Until its most prominent entrance, Mia’s dress at the third meet-cute. This is the pool party where she and Sebastian finally talk, flirt, and dance. By the end of the night, as Sebastian returns to the car his feelings have certainly evolved.
Perhaps the person we see the color most associated with is Keith. His introduction comes halfway through the movie as someone who could change things for Sebastian who has been struggling to find the kind of jazz work he wants to do, and he immediately stands out from the palette we’ve seen so far. His turtleneck is a deep mustard color which (although bold like the colors throughout La La Land) hasn’t been seen much up to now.
Keith ultimately represents a reordering to Seb’s life in two major ways: A steady gig playing piano, and his jazz-fusion band, a far cry from Sebastian’s “pure” jazz philosophy.
The movie uses the color palette to draw a schism between Keith and Sebastian’s styles from their very first rehearsal scene. Sebastian shows up, decked in his trusty blue suit, ready to work. As the pop-inclinations of Keith’s combo become clear, the neutral and blue tones of the room are suddenly overwhelmed by the red of Keith’s guitar and the yellow of the other instrument cases.
We learn that Sebastian has a bad history with Keith, after being passed over for a band back in the day. Keith shares at the end of the jam session that, while Sebastian was the superior key player, his inability to compromise his control of his art and change himself for an ensemble was what moved the dial in the other direction. But the color-shift has already choreographed that shift for the audience.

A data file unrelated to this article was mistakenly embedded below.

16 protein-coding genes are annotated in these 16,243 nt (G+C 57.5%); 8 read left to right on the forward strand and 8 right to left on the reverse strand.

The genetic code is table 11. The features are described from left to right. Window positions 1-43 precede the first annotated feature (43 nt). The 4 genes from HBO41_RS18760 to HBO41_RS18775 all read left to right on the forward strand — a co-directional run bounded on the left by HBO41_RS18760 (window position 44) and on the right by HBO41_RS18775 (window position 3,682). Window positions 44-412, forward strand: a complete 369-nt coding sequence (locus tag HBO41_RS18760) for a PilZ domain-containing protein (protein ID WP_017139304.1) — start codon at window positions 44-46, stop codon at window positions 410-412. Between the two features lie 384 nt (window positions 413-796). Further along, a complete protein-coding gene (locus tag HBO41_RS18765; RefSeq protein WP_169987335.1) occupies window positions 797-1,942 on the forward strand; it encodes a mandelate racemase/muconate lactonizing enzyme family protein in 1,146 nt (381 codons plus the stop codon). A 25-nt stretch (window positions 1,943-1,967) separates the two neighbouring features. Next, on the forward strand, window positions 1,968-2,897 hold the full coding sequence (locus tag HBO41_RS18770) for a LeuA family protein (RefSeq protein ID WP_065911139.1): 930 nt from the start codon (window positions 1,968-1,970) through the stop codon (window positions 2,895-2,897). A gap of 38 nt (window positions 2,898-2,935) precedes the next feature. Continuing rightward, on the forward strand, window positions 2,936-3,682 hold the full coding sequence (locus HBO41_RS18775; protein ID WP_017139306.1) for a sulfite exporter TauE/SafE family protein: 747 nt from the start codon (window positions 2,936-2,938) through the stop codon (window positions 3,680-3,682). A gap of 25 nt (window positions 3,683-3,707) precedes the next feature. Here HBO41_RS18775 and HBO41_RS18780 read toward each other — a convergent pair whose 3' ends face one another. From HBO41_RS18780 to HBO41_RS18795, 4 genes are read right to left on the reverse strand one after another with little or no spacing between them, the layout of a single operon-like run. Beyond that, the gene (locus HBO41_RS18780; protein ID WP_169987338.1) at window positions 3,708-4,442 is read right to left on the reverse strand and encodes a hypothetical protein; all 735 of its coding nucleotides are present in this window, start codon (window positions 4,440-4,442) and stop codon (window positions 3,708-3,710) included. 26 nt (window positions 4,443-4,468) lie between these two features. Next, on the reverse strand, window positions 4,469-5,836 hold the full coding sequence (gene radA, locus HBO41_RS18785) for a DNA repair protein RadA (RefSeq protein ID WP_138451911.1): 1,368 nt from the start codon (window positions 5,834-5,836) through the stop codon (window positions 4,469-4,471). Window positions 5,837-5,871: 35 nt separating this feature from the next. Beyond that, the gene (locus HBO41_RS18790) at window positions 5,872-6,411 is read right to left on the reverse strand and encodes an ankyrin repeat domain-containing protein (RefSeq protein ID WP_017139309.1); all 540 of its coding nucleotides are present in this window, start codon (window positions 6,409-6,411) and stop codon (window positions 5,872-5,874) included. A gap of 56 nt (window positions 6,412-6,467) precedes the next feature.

Likewise, Sebastian starts The Messengers gig bathed in solo and bathed in blue light. But once the synth and the rest of the combo kicks in, the stage (and Mia’s face in the audience) are swathed in bright, warm yellows.
Those sort of yellow lights don’t appear all that frequently. The next time we see them is when Sebastian drives to Boulder City to bring Mia back for the big climactic audition.
The elusive truth of the movie’s palette. In La La Land, red is used as a manifestation of reality; a way to either wake characters up to the truth they’re living, or dangle the promise of something greater above them.
When we first see Mia at her coffeeshop job everyone stops to watch a famous actress who Mia immediately recognizes and envies, wearing a bright red dress. And when Sebastian is forced to find a way to make ends meet at the pool party, he and his keytar are in fire engine-red. Similarly it’s the color of the stool when he signs his contract with Keith, a compromise of his artistic sensibilities. Red neon lights blaze across LA, and are the color of the neon bars that frame Mia as she stops after hearing Sebastian play for the first time. As the print of Rebel Without a Cause melts away and interrupts what would be their first kiss, the striking red of the Rialto’s seats backdrops their sheepishness.